There are a lot of books and biographies out there about Dr. Martin Luther King Jr. Especially for kids. In fact, now that I think about it, I can’t think of many books about Dr. King for adults, that’s interesting. I will have to investigate further! And of course this thought could just be coming from the fact that I work in an elementary school library. If I was in a public library, I’m sure a librarian would set me straight.
While preparing for a presentation at my school’s Dr. King assembly, I came across a new-to-me picture book written by his niece Angela Ferris Watkins called Love will see you through. It is a beautifully illustrated picture book that discusses Dr. King’s six guiding beliefs of nonviolence. Each belief includes stories about his life told in a way that educated without sugarcoating and can help start meaningful discussions in the classroom. My colleague and friend Salema read it to her 2nd and 3rd grade students and some of the insights were so great that we put them in our Dr. King presentation (embedded below).
Another contribution that I like to remember on this day is from Coretta Scott King and the book award that bears her name. From the ALA website:
The Coretta Scott King Book Awards are given annually to outstanding African American authors and illustrators of books for children and young adults that demonstrate an appreciation of African American culture and universal human values. The award commemorates the life and work of Dr. Martin Luther King, Jr., and honors his wife, Mrs. Coretta Scott King, for her courage and determination to continue the work for peace and world brotherhood.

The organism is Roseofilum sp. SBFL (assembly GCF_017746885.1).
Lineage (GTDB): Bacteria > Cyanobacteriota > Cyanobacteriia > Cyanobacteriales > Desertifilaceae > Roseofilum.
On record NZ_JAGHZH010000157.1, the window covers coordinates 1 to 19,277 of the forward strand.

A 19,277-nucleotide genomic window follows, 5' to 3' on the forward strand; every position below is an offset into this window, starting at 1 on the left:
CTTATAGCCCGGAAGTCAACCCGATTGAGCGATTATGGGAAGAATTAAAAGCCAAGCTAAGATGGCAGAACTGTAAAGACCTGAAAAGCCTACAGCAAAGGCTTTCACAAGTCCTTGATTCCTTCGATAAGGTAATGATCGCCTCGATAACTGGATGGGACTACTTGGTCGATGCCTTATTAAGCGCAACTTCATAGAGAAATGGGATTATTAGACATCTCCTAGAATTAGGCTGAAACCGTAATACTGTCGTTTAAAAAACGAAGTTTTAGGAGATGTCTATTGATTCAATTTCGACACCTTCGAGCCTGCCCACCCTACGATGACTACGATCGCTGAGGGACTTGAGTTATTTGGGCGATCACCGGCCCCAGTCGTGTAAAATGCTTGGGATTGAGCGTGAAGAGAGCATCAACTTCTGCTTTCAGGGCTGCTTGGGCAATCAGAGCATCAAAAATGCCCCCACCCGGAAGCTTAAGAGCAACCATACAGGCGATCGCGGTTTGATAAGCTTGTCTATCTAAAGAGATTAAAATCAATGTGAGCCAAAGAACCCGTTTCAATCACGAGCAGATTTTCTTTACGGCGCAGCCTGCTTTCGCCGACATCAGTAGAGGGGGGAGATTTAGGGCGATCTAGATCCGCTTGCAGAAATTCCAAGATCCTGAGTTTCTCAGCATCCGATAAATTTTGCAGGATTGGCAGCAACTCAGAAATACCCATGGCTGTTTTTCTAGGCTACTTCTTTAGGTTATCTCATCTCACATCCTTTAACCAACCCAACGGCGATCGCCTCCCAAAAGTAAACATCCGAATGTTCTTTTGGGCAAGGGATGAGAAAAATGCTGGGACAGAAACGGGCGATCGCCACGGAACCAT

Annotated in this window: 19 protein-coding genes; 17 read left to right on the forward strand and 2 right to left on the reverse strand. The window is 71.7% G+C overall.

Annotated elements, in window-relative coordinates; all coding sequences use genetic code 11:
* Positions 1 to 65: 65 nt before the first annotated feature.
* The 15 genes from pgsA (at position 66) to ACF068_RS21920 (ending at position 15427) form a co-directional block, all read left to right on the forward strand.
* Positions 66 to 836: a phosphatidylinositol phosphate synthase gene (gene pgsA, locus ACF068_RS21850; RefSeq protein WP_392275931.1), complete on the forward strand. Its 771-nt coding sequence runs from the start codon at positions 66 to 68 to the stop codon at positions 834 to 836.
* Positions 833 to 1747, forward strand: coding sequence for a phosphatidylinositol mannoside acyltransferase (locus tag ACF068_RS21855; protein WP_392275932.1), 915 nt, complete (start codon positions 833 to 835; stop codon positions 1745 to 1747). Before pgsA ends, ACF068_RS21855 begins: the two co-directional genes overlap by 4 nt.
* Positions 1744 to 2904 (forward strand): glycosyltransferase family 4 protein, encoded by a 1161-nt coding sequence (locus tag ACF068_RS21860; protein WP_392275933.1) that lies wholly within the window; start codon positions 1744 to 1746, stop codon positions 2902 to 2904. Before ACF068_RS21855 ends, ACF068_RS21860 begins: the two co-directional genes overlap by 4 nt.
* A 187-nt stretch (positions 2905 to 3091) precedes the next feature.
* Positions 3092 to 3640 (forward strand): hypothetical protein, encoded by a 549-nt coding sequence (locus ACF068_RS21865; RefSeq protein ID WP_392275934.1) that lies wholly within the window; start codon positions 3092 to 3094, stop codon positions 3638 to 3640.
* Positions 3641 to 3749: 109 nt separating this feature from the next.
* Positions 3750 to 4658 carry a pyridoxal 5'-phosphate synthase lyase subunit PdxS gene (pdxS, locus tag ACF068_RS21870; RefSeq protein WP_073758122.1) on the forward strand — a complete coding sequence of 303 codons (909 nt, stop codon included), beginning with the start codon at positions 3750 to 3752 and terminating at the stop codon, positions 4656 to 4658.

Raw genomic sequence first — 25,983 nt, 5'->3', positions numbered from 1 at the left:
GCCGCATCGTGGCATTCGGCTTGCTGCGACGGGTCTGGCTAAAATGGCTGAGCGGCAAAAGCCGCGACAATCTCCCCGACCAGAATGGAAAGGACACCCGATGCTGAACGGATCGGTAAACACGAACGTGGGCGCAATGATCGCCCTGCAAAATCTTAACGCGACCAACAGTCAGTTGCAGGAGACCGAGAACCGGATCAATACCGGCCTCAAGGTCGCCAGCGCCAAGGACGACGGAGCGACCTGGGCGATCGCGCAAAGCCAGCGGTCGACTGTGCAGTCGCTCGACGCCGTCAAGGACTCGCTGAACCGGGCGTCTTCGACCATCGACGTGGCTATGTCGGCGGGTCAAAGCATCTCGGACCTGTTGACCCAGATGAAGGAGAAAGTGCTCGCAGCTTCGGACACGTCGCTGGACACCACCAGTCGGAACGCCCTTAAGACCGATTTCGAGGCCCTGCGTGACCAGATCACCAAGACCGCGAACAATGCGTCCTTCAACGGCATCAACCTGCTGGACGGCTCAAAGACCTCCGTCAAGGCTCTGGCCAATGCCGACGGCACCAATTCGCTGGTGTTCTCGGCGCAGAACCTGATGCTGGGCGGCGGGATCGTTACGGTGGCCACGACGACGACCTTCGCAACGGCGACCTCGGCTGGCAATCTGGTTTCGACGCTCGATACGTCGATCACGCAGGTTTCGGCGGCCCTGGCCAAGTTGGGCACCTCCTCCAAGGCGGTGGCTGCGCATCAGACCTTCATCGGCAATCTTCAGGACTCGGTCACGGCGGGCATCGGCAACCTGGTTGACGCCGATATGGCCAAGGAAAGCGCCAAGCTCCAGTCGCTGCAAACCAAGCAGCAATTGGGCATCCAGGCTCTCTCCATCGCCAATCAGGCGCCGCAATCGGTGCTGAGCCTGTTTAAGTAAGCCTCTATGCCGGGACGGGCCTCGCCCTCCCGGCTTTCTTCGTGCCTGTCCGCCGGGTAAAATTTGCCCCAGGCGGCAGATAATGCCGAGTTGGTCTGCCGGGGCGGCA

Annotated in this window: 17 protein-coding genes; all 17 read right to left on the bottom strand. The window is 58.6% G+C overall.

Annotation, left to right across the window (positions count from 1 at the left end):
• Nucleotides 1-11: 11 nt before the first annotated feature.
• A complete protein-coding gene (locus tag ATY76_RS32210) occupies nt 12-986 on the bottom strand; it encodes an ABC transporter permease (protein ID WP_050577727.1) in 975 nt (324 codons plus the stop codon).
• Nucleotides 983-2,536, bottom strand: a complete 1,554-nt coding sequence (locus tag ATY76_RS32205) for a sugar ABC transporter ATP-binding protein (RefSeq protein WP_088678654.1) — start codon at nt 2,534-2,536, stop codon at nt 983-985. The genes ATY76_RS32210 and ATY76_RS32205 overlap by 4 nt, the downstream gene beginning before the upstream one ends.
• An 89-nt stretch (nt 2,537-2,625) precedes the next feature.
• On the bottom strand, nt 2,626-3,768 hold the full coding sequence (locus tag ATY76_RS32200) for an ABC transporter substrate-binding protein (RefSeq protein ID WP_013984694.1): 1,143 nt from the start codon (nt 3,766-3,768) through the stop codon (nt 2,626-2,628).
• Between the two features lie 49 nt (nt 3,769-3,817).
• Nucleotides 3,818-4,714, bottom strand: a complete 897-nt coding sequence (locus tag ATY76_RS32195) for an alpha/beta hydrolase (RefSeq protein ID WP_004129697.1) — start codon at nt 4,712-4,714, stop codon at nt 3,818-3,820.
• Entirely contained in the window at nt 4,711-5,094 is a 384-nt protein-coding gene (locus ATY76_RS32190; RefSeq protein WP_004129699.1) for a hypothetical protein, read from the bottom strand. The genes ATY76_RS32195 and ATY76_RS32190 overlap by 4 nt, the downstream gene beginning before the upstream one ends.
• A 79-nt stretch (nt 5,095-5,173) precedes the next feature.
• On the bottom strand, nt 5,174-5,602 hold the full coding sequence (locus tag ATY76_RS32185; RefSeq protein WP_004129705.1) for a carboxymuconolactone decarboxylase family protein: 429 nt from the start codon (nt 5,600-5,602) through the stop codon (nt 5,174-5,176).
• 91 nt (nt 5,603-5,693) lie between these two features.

I look forward to this award every year. We still live in a time where a hashtag #weneeddiversebooks is trending and necessary to address. Awards like the Coretta Scott King and Pura Belpre are not only great to see but necessary. I can try to stumble through why it is so necessary but I will let a much better writer, Junot Diaz, do it for me. He says:
“You guys know about vampires? … You know, vampires have no reflections in a mirror? There’s this idea that monsters don’t have reflections in a mirror. And what I’ve always thought isn’t that monsters don’t have reflections in a mirror. It’s that if you want to make a human being into a monster, deny them, at the cultural level, any reflection of themselves. And growing up, I felt like a monster in some ways. I didn’t see myself reflected at all. I was like, “Yo, is something wrong with me? That the whole society seems to think that people like me don’t exist?” And part of what inspired me, was this deep desire that before I died, I would make a couple of mirrors. That I would make some mirrors so that kids like me might see themselves reflected back and might not feel so monstrous for it.”
Finally, after wondering out loud about where the adult books about Dr. King are I came across a book just published by Tavis Smiley called Death of a King: the real story of Dr. Martin Luther King’s final year. I’ll have to see if my library has it, or get a copy for my own library!